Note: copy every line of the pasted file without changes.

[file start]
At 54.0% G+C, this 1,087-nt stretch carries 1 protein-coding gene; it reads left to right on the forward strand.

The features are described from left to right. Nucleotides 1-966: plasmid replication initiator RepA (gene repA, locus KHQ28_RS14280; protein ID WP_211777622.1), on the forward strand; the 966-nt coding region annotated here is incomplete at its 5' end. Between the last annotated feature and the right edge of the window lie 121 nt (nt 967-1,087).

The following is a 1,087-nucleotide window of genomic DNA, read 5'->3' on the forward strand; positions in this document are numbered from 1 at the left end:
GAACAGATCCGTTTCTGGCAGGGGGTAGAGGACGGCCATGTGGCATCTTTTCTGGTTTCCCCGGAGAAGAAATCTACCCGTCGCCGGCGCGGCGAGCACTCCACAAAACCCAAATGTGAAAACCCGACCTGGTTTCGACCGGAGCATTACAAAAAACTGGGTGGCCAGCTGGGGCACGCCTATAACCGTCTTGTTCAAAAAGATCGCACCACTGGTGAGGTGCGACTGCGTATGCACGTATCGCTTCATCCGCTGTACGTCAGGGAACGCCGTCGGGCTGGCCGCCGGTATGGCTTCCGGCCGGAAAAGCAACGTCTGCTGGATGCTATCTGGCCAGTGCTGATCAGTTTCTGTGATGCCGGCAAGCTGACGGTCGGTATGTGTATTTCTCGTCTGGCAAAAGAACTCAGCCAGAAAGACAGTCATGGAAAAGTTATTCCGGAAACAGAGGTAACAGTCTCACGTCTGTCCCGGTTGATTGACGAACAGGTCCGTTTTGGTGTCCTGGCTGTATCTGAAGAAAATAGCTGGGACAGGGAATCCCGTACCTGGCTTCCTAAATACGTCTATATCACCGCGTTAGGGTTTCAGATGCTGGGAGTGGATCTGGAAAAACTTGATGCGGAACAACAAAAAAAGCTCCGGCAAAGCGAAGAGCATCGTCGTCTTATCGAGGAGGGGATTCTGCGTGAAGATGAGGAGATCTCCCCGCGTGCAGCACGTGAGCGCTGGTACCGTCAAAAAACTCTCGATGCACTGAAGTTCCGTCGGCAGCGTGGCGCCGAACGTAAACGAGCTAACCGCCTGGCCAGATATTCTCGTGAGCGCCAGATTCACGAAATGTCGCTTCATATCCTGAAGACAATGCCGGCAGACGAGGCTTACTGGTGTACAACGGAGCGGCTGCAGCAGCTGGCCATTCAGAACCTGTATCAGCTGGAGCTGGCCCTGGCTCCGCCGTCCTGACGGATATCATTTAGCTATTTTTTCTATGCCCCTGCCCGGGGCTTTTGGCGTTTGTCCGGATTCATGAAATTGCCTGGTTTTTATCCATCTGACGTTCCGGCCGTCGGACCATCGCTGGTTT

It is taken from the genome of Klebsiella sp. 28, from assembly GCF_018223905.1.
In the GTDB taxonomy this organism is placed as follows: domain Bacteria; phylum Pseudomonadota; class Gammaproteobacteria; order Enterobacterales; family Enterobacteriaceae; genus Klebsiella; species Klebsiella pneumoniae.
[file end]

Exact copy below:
At 54.0% G+C, this 1,087-nt stretch carries 1 protein-coding gene; it reads left to right on the forward strand.

The features are described from left to right. Nucleotides 1-966: plasmid replication initiator RepA (gene repA, locus KHQ28_RS14280; protein ID WP_211777622.1), on the forward strand; the 966-nt coding region annotated here is incomplete at its 5' end. Between the last annotated feature and the right edge of the window lie 121 nt (nt 967-1,087).

The following is a 1,087-nucleotide window of genomic DNA, read 5'->3' on the forward strand; positions in this document are numbered from 1 at the left end:
GAACAGATCCGTTTCTGGCAGGGGGTAGAGGACGGCCATGTGGCATCTTTTCTGGTTTCCCCGGAGAAGAAATCTACCCGTCGCCGGCGCGGCGAGCACTCCACAAAACCCAAATGTGAAAACCCGACCTGGTTTCGACCGGAGCATTACAAAAAACTGGGTGGCCAGCTGGGGCACGCCTATAACCGTCTTGTTCAAAAAGATCGCACCACTGGTGAGGTGCGACTGCGTATGCACGTATCGCTTCATCCGCTGTACGTCAGGGAACGCCGTCGGGCTGGCCGCCGGTATGGCTTCCGGCCGGAAAAGCAACGTCTGCTGGATGCTATCTGGCCAGTGCTGATCAGTTTCTGTGATGCCGGCAAGCTGACGGTCGGTATGTGTATTTCTCGTCTGGCAAAAGAACTCAGCCAGAAAGACAGTCATGGAAAAGTTATTCCGGAAACAGAGGTAACAGTCTCACGTCTGTCCCGGTTGATTGACGAACAGGTCCGTTTTGGTGTCCTGGCTGTATCTGAAGAAAATAGCTGGGACAGGGAATCCCGTACCTGGCTTCCTAAATACGTCTATATCACCGCGTTAGGGTTTCAGATGCTGGGAGTGGATCTGGAAAAACTTGATGCGGAACAACAAAAAAAGCTCCGGCAAAGCGAAGAGCATCGTCGTCTTATCGAGGAGGGGATTCTGCGTGAAGATGAGGAGATCTCCCCGCGTGCAGCACGTGAGCGCTGGTACCGTCAAAAAACTCTCGATGCACTGAAGTTCCGTCGGCAGCGTGGCGCCGAACGTAAACGAGCTAACCGCCTGGCCAGATATTCTCGTGAGCGCCAGATTCACGAAATGTCGCTTCATATCCTGAAGACAATGCCGGCAGACGAGGCTTACTGGTGTACAACGGAGCGGCTGCAGCAGCTGGCCATTCAGAACCTGTATCAGCTGGAGCTGGCCCTGGCTCCGCCGTCCTGACGGATATCATTTAGCTATTTTTTCTATGCCCCTGCCCGGGGCTTTTGGCGTTTGTCCGGATTCATGAAATTGCCTGGTTTTTATCCATCTGACGTTCCGGCCGTCGGACCATCGCTGGTTT

It is taken from the genome of Klebsiella sp. 28, from assembly GCF_018223905.1.
In the GTDB taxonomy this organism is placed as follows: domain Bacteria; phylum Pseudomonadota; class Gammaproteobacteria; order Enterobacterales; family Enterobacteriaceae; genus Klebsiella; species Klebsiella pneumoniae.